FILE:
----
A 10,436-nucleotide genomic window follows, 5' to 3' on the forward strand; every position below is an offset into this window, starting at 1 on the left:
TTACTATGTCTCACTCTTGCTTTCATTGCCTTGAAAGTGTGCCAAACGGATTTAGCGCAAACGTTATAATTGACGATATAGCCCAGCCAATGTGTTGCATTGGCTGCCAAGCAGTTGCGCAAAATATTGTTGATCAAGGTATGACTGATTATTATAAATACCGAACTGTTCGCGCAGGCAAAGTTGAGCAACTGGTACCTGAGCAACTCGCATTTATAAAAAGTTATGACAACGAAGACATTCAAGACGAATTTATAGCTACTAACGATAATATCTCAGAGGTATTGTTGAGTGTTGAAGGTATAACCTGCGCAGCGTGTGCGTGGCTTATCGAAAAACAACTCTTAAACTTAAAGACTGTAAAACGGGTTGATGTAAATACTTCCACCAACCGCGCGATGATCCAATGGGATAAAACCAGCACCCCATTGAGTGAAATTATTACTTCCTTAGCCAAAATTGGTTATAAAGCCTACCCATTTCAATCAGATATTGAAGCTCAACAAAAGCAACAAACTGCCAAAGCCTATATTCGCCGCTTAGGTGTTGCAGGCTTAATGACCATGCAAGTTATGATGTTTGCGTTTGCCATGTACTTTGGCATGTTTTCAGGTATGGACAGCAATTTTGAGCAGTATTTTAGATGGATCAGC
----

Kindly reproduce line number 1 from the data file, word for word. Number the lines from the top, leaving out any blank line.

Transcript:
A 10,436-nucleotide genomic window follows, 5' to 3' on the forward strand; every position below is an offset into this window, starting at 1 on the left: